Learn more about  apprenticeships in the national context from the European database on apprenticeship schemes by Cedefop: http://www.cedefop.europa.eu/en/publications-and-resources/data-visualisations/apprenticeship-schemes/scheme-fiches

VET stakeholders are the following:

  • the National Assembly of the Republic of Bulgaria – implements the legislative activity in the field of VET;
  • the Council of Ministers sets out the government policy in the field of VET;
  • the education ministry manages, coordinates and implements the VET policy;
  • the labour ministry participates in the implementation of the national VET policy;
  • the culture ministry implements the VET policy in art schools;
  • the sports ministry implements the VET policy in sports schools;
  • the health ministry participates in the coordination of the list of professions;
  • the sectoral ministries are involved in the development, coordination and updating of the State educational standards for the acquisition of qualifications; in the development, coordination and updating of the list of professions; in coordinating the admission plan for schools, funded by them;
  • the employers’ representatives participate in the development, coordination and updating of the State educational standards for the acquisition of qualifications, the legislative framework and policy documents, as well as in the updating of the list of professions and in organising and conducting qualification examinations;
  • the Economic and Social Council discusses and makes proposals with regard to issues, related to education, including VET in the context of lifelong learning;
  • the National Council for Tripartite Cooperation discusses and gives opinions on draft legislation regarding employment and vocational qualification and thus participates in the formulation of VET policy. The Council is composed on the tripartite principle. It is a body for consultations and cooperation at a national level for labour, social insurance and living standard issues, consisting of two representatives of the government (of whom one is the Vice Prime Minister), two representatives of trade unions and two representatives of employers’ organisations;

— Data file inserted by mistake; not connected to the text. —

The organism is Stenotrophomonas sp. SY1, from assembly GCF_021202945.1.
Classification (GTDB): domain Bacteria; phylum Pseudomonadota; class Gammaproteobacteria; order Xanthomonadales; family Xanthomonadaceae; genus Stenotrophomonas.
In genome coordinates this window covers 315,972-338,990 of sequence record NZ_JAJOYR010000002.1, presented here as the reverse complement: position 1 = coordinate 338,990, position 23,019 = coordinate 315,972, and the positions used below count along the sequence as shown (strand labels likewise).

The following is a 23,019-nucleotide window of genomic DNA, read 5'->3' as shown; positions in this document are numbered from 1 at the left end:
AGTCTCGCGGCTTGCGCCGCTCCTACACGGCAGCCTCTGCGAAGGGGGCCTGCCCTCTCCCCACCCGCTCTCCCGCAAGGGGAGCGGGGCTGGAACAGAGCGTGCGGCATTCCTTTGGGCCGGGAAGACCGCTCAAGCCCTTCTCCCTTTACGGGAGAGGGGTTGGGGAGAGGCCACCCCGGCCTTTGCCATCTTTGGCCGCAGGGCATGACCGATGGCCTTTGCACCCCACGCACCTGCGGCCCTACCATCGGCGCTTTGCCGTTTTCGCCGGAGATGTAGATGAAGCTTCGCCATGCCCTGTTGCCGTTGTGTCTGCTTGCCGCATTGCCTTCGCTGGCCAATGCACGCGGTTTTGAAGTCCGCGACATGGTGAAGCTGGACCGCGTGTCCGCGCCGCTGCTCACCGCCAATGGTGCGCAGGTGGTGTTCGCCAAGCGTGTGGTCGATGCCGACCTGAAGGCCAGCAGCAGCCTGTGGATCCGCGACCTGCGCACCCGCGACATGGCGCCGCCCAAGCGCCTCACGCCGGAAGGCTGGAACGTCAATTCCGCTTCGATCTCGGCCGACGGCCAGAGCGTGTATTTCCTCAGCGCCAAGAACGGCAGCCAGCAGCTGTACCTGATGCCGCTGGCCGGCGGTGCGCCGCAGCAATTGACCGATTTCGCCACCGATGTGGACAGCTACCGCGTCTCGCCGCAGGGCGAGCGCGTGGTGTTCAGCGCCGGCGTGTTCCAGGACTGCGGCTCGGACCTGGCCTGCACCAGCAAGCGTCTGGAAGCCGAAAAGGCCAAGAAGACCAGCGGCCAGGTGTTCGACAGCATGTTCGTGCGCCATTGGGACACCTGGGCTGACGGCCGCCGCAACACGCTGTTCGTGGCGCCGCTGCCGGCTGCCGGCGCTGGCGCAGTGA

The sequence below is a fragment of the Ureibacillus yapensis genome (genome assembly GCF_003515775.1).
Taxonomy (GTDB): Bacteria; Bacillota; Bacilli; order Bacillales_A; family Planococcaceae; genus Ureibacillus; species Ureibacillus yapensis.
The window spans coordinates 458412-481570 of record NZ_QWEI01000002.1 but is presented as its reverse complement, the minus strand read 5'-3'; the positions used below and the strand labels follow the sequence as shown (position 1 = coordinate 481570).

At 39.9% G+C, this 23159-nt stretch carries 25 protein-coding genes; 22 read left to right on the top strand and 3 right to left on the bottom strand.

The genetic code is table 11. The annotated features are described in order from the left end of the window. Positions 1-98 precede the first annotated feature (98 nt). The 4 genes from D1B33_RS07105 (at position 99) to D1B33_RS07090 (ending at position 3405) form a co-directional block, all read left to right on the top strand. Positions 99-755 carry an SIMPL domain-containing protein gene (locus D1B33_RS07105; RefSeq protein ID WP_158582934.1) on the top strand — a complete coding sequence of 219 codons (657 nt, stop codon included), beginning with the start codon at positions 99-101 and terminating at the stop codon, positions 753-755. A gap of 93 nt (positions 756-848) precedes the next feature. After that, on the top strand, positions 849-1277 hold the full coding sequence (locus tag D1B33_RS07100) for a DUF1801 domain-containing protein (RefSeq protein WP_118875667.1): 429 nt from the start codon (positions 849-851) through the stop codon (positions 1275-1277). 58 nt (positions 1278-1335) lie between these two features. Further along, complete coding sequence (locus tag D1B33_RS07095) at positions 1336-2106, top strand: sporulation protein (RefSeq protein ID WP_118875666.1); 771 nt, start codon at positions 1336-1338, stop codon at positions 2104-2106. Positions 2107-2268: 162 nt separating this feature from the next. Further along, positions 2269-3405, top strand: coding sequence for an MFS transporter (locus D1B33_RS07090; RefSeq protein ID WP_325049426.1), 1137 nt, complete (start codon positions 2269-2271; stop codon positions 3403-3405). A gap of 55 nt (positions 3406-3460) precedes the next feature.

• the National Council for Vocational Qualifications at the labour ministry coordinates the development of national policies and strategies for training for unemployed and employees, leading to the acquisition of professional qualifications;
  • the National Council for the Promotion of Employment at the labour ministry is also constituted on the tripartite principle. Its functions are to discuss and give opinions regarding the development and implementation of the employment policy and the national action plan for employment.
  • the National Agency for Vocational Education and Training (NAVET) is a specialised body within the Council of Ministers. The Agency develops the State educational standards for the acquisition of VET qualifications; it maintains the list of professions according to the needs of the labour market; it licenses and exercises further control over the activities of VET institutions for people over 16 years of age and over the activities of vocational guidance providers;